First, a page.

NAME   PROPERTY                    VALUE            SOURCE
morez  size                        928G             -
morez  capacity                    0%               -
morez  altroot                     -                default
morez  health                      ONLINE           -
morez  guid                        [removed]        default
morez  version                     -                default
morez  bootfs                      -                default
morez  delegation                  on               default
morez  autoreplace                 off              default
morez  cachefile                   -                default
morez  failmode                    wait             default
morez  listsnapshots               off              default
morez  autoexpand                  off              default
morez  dedupditto                  0                default
morez  dedupratio                  1.00x            -
morez  free                        928G             -
morez  allocated                   276K             -
morez  readonly                    off              -
morez  ashift                      0                default
morez  comment                     -                default
morez  expandsize                  -                -
morez  freeing                     0                default
morez  fragmentation               0%               -
morez  leaked                      0                default
morez  feature@async_destroy       enabled          local
morez  feature@empty_bpobj         enabled          local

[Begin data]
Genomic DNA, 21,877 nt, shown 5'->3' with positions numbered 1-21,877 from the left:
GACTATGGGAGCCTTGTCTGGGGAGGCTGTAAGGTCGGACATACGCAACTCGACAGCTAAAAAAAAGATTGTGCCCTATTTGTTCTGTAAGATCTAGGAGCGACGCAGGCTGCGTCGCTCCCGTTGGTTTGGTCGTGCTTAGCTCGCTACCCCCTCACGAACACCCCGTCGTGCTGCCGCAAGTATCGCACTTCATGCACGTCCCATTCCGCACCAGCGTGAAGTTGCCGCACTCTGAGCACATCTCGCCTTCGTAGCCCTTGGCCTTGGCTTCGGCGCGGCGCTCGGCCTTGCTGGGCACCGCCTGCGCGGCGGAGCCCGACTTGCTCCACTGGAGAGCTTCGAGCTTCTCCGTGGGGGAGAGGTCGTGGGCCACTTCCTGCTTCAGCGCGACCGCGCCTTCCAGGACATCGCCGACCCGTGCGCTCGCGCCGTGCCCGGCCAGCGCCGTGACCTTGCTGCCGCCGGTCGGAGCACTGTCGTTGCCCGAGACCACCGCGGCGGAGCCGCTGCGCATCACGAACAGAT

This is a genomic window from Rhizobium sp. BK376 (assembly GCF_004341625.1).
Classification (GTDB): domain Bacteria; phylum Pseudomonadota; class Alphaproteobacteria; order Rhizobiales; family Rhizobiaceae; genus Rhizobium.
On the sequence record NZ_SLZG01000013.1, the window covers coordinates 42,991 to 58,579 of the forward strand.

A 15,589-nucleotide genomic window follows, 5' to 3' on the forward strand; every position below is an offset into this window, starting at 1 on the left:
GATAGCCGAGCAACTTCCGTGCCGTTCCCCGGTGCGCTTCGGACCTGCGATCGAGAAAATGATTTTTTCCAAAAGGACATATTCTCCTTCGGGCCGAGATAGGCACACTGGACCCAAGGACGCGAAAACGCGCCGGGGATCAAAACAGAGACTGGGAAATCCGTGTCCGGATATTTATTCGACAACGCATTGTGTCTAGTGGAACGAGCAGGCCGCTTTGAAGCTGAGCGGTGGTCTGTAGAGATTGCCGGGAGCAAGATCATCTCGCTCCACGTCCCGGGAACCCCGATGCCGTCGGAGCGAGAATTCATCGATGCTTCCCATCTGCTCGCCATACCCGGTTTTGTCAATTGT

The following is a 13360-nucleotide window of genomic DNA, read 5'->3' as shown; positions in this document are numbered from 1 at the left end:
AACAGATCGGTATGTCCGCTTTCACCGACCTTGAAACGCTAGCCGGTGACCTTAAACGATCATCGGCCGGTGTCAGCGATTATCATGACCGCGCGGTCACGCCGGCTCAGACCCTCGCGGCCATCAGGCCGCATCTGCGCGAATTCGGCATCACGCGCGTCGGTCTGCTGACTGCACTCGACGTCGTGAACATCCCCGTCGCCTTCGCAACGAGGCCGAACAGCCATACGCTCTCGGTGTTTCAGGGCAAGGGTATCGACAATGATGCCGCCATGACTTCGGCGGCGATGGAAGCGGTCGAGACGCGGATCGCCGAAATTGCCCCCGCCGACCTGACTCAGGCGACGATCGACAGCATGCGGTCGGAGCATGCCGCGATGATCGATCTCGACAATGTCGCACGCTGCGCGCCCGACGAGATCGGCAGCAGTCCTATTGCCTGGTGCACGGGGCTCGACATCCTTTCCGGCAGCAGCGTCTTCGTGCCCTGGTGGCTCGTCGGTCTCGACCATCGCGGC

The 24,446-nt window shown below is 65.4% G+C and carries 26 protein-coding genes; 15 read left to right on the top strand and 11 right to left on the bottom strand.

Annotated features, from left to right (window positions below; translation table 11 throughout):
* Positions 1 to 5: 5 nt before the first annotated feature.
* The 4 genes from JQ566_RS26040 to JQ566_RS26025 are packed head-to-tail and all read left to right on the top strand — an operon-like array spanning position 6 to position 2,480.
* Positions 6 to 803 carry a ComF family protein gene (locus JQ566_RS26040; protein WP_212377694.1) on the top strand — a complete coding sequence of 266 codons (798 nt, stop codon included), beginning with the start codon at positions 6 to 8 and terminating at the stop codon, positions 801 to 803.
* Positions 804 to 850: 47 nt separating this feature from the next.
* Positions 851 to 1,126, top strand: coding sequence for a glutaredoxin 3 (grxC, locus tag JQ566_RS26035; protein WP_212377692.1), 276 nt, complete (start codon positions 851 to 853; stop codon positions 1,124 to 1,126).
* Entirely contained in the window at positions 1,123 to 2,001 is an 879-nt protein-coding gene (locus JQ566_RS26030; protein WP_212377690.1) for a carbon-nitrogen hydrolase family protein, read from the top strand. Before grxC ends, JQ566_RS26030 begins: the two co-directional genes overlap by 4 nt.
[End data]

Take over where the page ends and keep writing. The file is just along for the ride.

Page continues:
morez  feature@lz4_compress        active           local
morez  feature@spacemap_histogram  active           local
morez  feature@enabled_txg         active           local
morez  feature@hole_birth          active           local
morez  feature@extensible_dataset  enabled          local
morez  feature@embedded_data       active           local
morez  feature@bookmarks           enabled          local
morez  feature@filesystem_limits   enabled          local
morez  feature@large_blocks        enabled          local

# zfs get all morez
NAME   PROPERTY              VALUE                  SOURCE
morez  type                  filesystem             -
morez  creation              Thu Jun 29 19:34 2017  -
morez  used                  240K                   -
morez  available             899G                   -
morez  referenced            96K                    -
morez  compressratio         1.00x                  -
morez  mounted               yes                    -
morez  quota                 none                   default
morez  reservation           none                   default
morez  recordsize            128K                   default
morez  mountpoint            /morez                 default
morez  sharenfs              off                    default